A revenge against Mayweather won't (probably ?!) after "Pac-Man" resigned immediately after his last and victorious fight against the American challenger Timothy Bradley on the night of April 9th ​​to 10th, 2016 Boxing announced. From now on he will dedicate himself to the fight against poverty in his home country and is therefore aiming for a senatorial position. And who would have seriously doubted such a victory: In the general election a month later, on May 9, 2016, Pacquiao was easily elected one of the nation's 24 senators. A euphoric victory celebration, however, was not the order of the day; many would have liked to see the outstanding athlete in the boxing ring instead of having to prove himself on the political-diplomatic stage.

And since the bustling "Pac-Man" did not want to completely shed his boxing gloves, he often leaves the Senate floor in favor of the boxing ring. His fight on the night of July 1st, 2017 against the Australian Jeff Horn in the so-called "Battle of Brisbane"" Pacquiao lost on points. But this time, too, boxing aficionados spoke of "shifting" and saw "Pac-Man" as the real winner. A fight for revenge has already been announced. Which will keep admirers and skeptics of the little boxer with the big punch in suspense for the time being. But just one year later, the "Pac-Man" triumphs impressively over his Argentinian challenger Lucas Matthysse in Malaysia's metropolis Kuala Lumpur.

And then? A turn of the year 2018/19 made to measure! On December 17th, 2018, 40 years old, the "Pac-Man" treated himself a somewhat belated birthday present of a special kind. On the night of January 19th to 20th, 2019, he brilliantly defended his WBA welterweight title in Las Vegas against the American Adrien Broner, who was eleven years his junior. In the MGM Grand Hotel arena, Broner was ultimately lucky to have managed the full distance over twelve laps. The unanimous winner Pacquiao said shortly after the fight: "I really don't think my career is over. I already proved that in my last fight against Lucas Matthysse. And today I showed it again - at the age of 40. "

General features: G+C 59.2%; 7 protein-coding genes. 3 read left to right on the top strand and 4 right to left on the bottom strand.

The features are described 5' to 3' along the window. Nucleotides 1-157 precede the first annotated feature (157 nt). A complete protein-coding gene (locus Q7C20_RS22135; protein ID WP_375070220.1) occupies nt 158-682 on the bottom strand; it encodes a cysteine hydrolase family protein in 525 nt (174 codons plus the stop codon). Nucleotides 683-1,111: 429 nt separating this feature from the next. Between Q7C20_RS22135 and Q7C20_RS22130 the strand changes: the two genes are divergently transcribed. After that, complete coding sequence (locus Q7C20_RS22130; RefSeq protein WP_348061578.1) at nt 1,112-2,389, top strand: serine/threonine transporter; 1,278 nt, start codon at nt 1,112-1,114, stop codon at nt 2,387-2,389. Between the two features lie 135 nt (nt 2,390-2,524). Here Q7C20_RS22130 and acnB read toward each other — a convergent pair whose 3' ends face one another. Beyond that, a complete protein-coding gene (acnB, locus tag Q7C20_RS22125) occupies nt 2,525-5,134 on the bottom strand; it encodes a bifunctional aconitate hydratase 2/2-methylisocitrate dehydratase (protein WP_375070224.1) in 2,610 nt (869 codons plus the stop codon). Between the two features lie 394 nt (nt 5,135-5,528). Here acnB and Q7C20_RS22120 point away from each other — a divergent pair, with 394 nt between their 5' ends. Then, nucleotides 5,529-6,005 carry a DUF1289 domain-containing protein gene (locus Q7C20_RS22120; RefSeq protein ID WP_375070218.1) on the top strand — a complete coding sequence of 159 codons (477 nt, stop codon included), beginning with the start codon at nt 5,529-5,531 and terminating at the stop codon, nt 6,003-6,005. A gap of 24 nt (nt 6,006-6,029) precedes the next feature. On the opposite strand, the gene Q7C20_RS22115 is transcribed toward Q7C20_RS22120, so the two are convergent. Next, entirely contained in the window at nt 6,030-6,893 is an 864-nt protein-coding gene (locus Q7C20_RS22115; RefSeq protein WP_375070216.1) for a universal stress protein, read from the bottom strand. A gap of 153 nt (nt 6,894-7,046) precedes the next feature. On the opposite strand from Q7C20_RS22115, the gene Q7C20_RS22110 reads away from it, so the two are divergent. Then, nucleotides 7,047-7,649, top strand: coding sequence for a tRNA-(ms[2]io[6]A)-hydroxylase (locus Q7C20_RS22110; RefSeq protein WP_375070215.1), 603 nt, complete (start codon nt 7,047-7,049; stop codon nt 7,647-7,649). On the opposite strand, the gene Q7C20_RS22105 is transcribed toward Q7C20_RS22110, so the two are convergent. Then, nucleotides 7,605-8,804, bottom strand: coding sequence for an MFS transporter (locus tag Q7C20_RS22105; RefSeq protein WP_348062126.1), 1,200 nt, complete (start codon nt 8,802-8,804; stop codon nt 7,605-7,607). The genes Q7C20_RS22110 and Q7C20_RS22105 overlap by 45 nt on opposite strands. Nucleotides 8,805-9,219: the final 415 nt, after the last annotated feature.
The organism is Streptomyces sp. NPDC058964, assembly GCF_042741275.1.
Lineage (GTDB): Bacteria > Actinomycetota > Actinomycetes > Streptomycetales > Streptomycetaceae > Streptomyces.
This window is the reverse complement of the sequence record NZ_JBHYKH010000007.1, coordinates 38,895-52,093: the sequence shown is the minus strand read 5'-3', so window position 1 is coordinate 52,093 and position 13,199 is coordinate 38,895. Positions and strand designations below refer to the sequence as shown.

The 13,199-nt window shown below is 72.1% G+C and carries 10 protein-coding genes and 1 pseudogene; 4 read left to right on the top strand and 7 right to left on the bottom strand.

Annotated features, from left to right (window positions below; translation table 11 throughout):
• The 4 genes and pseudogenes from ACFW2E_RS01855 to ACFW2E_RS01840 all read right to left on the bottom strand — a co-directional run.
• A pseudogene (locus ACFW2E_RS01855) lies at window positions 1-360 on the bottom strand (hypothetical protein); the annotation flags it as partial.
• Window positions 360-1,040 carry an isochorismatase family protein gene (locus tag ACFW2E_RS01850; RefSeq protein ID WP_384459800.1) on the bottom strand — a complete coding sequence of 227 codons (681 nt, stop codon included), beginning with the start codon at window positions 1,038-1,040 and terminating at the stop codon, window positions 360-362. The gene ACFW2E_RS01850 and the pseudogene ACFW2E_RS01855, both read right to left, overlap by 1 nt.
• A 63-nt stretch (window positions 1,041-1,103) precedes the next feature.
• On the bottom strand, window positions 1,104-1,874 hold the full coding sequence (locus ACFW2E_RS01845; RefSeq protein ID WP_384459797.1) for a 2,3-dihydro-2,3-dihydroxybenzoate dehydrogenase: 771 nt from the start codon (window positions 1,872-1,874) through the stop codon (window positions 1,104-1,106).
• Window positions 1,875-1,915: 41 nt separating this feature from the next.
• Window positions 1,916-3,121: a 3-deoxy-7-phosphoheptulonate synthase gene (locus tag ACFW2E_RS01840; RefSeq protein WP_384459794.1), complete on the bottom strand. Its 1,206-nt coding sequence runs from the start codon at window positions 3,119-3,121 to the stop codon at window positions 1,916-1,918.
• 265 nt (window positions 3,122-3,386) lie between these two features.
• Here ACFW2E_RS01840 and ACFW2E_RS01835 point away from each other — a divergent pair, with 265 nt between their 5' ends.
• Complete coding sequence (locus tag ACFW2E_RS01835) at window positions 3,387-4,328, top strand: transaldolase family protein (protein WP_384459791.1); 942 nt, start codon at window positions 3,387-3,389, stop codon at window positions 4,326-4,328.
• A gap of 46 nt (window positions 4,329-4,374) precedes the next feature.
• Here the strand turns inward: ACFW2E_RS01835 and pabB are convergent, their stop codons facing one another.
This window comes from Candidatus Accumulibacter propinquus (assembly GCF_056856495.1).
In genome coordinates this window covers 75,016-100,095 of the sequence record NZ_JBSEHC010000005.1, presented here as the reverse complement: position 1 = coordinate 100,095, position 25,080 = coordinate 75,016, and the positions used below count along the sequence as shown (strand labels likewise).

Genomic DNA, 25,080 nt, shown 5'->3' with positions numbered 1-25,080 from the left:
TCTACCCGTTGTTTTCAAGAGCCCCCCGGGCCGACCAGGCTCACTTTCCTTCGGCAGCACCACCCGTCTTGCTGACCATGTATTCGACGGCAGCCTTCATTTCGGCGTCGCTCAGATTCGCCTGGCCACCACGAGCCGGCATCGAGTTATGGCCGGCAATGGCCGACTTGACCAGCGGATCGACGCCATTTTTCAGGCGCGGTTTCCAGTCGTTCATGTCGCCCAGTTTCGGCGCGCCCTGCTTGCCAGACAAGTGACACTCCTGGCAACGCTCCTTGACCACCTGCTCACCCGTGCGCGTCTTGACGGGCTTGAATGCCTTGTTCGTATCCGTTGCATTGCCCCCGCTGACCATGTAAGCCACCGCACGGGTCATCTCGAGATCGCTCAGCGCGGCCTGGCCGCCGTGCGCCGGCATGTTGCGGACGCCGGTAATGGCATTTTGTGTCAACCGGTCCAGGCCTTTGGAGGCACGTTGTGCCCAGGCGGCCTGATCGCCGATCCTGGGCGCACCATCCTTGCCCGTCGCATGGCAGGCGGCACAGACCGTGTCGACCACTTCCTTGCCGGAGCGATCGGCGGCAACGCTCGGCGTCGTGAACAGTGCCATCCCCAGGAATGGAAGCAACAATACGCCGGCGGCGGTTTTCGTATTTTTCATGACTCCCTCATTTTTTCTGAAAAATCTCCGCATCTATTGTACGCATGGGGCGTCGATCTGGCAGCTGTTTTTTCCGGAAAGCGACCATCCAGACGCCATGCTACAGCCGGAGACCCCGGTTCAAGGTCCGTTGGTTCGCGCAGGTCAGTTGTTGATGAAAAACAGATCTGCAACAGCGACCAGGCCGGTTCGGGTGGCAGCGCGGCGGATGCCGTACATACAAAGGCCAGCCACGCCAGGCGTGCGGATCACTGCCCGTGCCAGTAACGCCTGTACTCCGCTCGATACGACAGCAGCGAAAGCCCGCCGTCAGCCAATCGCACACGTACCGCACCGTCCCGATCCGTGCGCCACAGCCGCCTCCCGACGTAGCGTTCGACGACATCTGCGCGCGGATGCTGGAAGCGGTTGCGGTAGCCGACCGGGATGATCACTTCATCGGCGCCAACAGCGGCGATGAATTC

What is what remains The ardent wish to lure the undefeated (but now resigned) superstar Floyd Mayweather off the defensive and challenge him to a fight for revenge. Mayweather, who was in Las Vegas for promotional purposes and watched PacMan's fight against Broner as a spectator, visited his former opponent in the dressing room. "He greeted me and wished me luck," said Pacquiao. Was that really the last word?

In the wake of the soccer world championships in South Africa in 2010 and Brazil in 2014, people in the distant Philippines also discovered joy and lust for this ball sport. The Philippine national soccer team - called "Azkals", which means "street dog" - led a shadowy existence in the FIFA world rankings for a long time and until 2006 had to be content with the not exactly flattering 195th place. All of that changed step by step when the German coach Hans Michael Weiß took over the reins at the beginning of 2011. The team - according to the newspaper "Neues Deutschland" the most international national team in the world - succeeded in making the leap forward; In the summer of 2012, the "Azkals" were already ranked 149th on the FIFA world rankings - ahead of neighboring countries Indonesia (151st) and Malaysia (154th). Since February 2014, the new coach of the "Azkals", Thomas Dooley, has been working on advancing the team and at the same time rejuvenating it. At the beginning of September 2014, however, the team lost in the Peace Cup final in front of their home crowd against the kickers from Myanmar. The sociologist, internationally known critic of globalization and alternative Nobel Prize winner, Walden Bello, won completely different, unimagined aspects of last year's World Cup in Brazil due to the team spirit that is particularly required in this sport.